While the other half procured another pie, I scooted over to the lobster roll purveyor. There was no line for that one. But then again, maybe other customers didn’t know $14 per roll is actually quite affordable for the product you get! I did see many vendors and customers sucking down a small cup of the lobster bisque for $8 as a consolation prize.

It was totally worth it. A stern woman in a fur coat approached the stand and demanded another half roll, because her first one “didn’t have enough meat in it.” Mine had at least two lobsters’ worth, perfectly cooked, still tender, minimal mayo, just a clean, refreshing sweetness.

The recipe is a hybrid of the Maine (classic) and Connecticut versions, mildly tangy, with scallions cut on the bias sprinkled on top, dusted with paprika. It was buttery, but not overly so. The vendor flies in lobster fresh from Maine every week, along with the authentic New England Style rolls. The flatness of the roll permits proper toasting of the buttered sides. The sandwich is gorgeously delicate and hearty. Superb.

The food vendors are sequestered in one area. Next to my lobster roll stand was the Soler pupusa stand, supposedly the best of all the ones at the Red Hook soccer fields. Martha even had the proprieter on her show to demonstrate the pupusa-making technique. Unfortunately, these guys are suffering from the weight of their fame. Whereas other vendors were doing gourmet, restaurant-quality entrees, Soler is still churning out pedantic street food.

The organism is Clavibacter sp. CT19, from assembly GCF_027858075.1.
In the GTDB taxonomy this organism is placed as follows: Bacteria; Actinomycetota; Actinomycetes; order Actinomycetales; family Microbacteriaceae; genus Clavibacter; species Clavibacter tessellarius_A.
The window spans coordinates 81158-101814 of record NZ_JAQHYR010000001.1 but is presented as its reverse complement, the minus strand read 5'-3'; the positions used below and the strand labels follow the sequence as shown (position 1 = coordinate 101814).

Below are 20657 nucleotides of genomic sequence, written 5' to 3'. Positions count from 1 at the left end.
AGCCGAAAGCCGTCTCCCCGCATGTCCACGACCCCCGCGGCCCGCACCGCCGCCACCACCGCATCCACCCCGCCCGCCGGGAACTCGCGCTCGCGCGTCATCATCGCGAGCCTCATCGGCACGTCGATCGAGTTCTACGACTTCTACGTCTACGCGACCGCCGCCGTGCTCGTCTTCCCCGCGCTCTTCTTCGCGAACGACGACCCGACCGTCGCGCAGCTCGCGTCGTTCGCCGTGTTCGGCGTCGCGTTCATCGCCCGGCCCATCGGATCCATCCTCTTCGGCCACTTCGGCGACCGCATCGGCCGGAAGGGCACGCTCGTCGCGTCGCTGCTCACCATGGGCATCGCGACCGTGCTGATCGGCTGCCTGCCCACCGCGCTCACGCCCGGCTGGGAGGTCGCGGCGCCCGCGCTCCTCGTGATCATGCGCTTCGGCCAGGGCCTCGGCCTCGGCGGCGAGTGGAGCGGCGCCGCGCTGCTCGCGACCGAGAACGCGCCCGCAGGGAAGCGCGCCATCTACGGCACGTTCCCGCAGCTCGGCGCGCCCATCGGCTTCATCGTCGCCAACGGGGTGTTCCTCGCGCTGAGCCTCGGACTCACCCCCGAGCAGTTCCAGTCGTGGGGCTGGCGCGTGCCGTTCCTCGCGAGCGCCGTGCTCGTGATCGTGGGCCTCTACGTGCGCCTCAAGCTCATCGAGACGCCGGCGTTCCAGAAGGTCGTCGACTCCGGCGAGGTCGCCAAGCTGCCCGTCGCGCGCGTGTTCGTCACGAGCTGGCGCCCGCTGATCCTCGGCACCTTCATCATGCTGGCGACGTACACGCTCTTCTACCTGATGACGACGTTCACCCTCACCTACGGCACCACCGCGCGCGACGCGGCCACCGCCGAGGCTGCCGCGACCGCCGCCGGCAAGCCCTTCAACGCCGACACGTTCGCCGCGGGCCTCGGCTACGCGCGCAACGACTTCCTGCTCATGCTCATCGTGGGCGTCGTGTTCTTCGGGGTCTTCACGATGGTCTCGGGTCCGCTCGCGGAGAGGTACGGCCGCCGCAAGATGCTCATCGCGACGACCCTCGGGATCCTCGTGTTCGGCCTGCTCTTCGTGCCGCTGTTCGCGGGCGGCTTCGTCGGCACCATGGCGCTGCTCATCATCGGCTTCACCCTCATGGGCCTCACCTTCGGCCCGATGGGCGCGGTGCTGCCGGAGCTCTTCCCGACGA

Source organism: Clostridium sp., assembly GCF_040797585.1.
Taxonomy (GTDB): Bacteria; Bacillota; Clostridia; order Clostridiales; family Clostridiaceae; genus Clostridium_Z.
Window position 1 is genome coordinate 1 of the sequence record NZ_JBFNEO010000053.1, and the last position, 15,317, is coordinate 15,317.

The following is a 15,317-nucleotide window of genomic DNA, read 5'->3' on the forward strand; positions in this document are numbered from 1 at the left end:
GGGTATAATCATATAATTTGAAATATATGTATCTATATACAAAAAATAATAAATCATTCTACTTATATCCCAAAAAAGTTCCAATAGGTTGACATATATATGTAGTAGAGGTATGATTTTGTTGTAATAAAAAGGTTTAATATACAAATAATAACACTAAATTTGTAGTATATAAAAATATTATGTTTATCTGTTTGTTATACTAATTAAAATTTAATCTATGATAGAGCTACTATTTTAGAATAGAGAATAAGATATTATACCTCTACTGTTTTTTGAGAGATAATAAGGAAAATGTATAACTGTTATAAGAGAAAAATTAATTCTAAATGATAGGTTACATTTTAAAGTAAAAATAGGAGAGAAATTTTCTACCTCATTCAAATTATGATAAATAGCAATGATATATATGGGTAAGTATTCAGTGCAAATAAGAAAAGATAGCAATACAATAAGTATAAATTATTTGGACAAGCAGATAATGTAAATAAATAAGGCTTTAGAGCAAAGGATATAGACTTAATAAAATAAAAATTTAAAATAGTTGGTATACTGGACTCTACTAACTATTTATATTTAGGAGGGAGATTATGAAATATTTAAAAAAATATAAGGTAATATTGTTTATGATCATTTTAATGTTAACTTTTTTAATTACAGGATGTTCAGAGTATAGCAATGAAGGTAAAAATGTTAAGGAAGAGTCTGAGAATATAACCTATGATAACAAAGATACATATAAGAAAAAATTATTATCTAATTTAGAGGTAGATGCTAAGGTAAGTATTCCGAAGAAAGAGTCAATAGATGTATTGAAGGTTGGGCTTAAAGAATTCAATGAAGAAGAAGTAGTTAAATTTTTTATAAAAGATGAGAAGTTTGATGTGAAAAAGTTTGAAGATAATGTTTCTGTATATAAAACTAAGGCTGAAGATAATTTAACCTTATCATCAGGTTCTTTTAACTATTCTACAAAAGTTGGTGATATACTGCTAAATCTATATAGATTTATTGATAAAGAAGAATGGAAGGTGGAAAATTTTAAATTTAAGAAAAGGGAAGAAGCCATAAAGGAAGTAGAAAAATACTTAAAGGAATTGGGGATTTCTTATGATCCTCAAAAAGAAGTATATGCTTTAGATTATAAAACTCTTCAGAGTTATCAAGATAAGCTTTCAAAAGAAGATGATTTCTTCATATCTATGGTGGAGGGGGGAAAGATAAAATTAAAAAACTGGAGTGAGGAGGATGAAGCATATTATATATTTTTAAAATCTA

I ordered a chicken tamale and the daily special of pork and jalapeno pupusa. It comes with pickled fixin’s: cabbage, onion, chiles, sour cream sauce and chunky hot sauce. The stuff only rendered the pupusa mushy and soggy. The overly large tamale was already overcooked, so was mostly unaffected by the onslaught of sides. Very disappointing to say the least.

There were other food vendors there which we didn’t try: Asiadog, Choice Market (mostly pastries, didn’t see the sushi), Choncho’s Fish Tacos etc… too many to list. Check out the vendor list.

We did stumble upon Fine + Raw Chocolate, which we had sampled before at the Williamsburg Indoor Artists & Fleas. They give you a tiny pinch of truffle and it’s like you’ve eaten a giant bonbon. The flavor profile explodes in your mouth, with hints of coconut and salt, along with the deepest, richest chocolate, unadulterated. We bought a bonbon bar, which has a sandwich of dark bitter chocolate around the truffle. Unfortunately, the bitterness of the hard chocolate masks the subtlety of the truffle flavor.

The food and product vendors vary depending on which location you patronize. There was this taco place (on-site fresh flour tortillas) at the Ft. Greene location we had wanted to try that wasn’t at DUMBO. As for non-foodstuffs, a girl was selling exquisite terrariums at Ft. Greene, while a wacky-looking man with a waxed mustache was selling 18th century refurbished clocks at DUMBO. It’s really a trip worth tripping.